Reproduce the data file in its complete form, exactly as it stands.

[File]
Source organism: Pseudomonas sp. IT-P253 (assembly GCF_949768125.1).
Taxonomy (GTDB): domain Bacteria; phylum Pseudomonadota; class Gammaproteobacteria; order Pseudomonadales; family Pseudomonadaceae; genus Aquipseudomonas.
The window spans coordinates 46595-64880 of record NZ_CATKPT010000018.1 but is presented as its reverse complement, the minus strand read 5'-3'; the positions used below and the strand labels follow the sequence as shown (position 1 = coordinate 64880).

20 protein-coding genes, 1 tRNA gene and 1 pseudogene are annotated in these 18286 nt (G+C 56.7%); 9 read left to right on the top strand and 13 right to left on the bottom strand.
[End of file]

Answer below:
Source organism: Pseudomonas sp. IT-P253 (assembly GCF_949768125.1).
Taxonomy (GTDB): domain Bacteria; phylum Pseudomonadota; class Gammaproteobacteria; order Pseudomonadales; family Pseudomonadaceae; genus Aquipseudomonas.
The window spans coordinates 46595-64880 of record NZ_CATKPT010000018.1 but is presented as its reverse complement, the minus strand read 5'-3'; the positions used below and the strand labels follow the sequence as shown (position 1 = coordinate 64880).

20 protein-coding genes, 1 tRNA gene and 1 pseudogene are annotated in these 18286 nt (G+C 56.7%); 9 read left to right on the top strand and 13 right to left on the bottom strand.